In the past (Ref. 8), a value of F = 2.0 was used based on calculations (Ref. 9) of the limiting
concentration of PuO2 mixed homogeneously with natural UO2 and H2O. And a value of F = 1.6
is used in the 221-F Building Technical Standards (Ref. 17). For a heterogeneous system of
EBR-II blanket rods, a "best" value of F = 1.71 was calculated (Ref. 10). To assure that a
conservative value of the equivalent U-235 enrichment would be used for this NCSE, the most
conservative value of F = 2.0 was assumed. Using 2.0 for the Plutonium Equivalency Factor
gives average equivalent U-235 enrichments of 0.77% for the EBR-II blanket rods in bundle
DU006, and 0.79 % for the TRR rods in the 54 and 27 TRR bundles, as shown in Table 1. These
values of the enrichment can then be used with published curves and tables to assure the criticality
safety of possible configurations.
Analysis for No Uranium in Solution
For the case where there is initially no fissile material in solution, then standard criticality figures
and tables for lattices in water can be used. The curve for uranium metal lattices in water, given
in Figure 5 (taken from Figure 1 of Ref. 6), indicates that optimally configured fuel rods with a U-
235 enrichment of 1.0 wt. % will be critically safe with up to approximately 12 or 13 kg of U-
235. The uncertainty about this value is a result of the difficulty in interpolating on the
logarithmic vertical scale in Figure 5. Since this figure is based on the data in Appendix B of Ref.
7, the exact value for 1.0 wt. % uranium metal lattices can be obtained from Table 6 of Ref. 7.
This value is 13.1 Kg U-235 to produce a safe K-eff of 0.98 with any rod diameter, any rod
spacing, and optimal water moderation in a spherical configuration with full water reflection. t
Since the equivalent U-235 enrichment of EBR-II bundle DU006 is less than 1.0 %, the rods in
DU006 will be critically safe (K < 0.98) in any configuration with full flooding as long as there is
less than 13.1 kg of U-235, or its equivalent. The equivalent U-235 weight in the EBR-II bundle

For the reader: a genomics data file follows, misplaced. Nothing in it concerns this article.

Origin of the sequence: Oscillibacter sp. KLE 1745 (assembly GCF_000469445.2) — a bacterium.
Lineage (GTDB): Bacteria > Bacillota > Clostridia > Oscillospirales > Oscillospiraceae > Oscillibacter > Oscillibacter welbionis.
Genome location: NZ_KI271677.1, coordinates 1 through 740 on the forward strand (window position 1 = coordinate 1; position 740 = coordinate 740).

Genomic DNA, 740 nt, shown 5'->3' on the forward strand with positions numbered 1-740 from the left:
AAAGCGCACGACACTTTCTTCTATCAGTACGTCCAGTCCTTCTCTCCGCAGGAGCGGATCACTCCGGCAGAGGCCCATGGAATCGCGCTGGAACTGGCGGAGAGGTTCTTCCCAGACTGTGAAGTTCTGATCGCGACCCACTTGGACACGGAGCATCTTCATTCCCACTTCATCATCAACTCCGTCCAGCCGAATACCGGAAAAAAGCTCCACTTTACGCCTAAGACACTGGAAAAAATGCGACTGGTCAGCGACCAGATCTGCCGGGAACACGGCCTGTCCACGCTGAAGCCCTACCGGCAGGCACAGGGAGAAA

DU006 can be calculated to be 0.628 + (2.0 x 0.789) = 2.21 kg (Table 3), which is much less than
13.1 kg U-235. Therefore, if the rods in DU006 are isolated from other fissile material, they will
always be critically safe. This will be true whether they are intact in the bundle, or whether the
aluminum bundle and cladding have been dissolved and the EBR-II fuel slugs have fallen to the
bottom of the inner annulus in the dissolver.
By the same reasoning, six average TRR bundles that have been loaded into a Mark42/TRR insert
can not go critical. With an effective U-235 enrichment of 0.79 °/e, the limit is again 13.1 kg U-
235. The effective U-235 content in a Mark-42/TRR insert, according to Table 3, for average
TRR rods is 2.29 kg. This value is far below the 13.1 kg limit for criticality safety.
Variations in the fissile content of the TRR rods must also be considered. According to Table 3, a
Mark-42/TRR insert could contain an equivalent U-235 loading of up to 3.26 kg if all of the TRR
rods in it had a maximum plutonium content. The equivalent U-235 enrichment of this material
would be 1.01 %. From Figure 5, for a lattice of optimally configured and flooded uranium metal
rods at 1.01 % U-235, the critically safe mass limit for U-235 is at least 10 kg. This 10 Kg limit is
far larger than the 3.26 kg of U235 that could be present in a Mark-42/TRR insert. Therefore,
maximum plutonium TRR rods in a Mark-42/TRR insert will be critically safe. Maximum
plutonium TRR rods placed into the 3-well insert will also be critically safe for the same reason.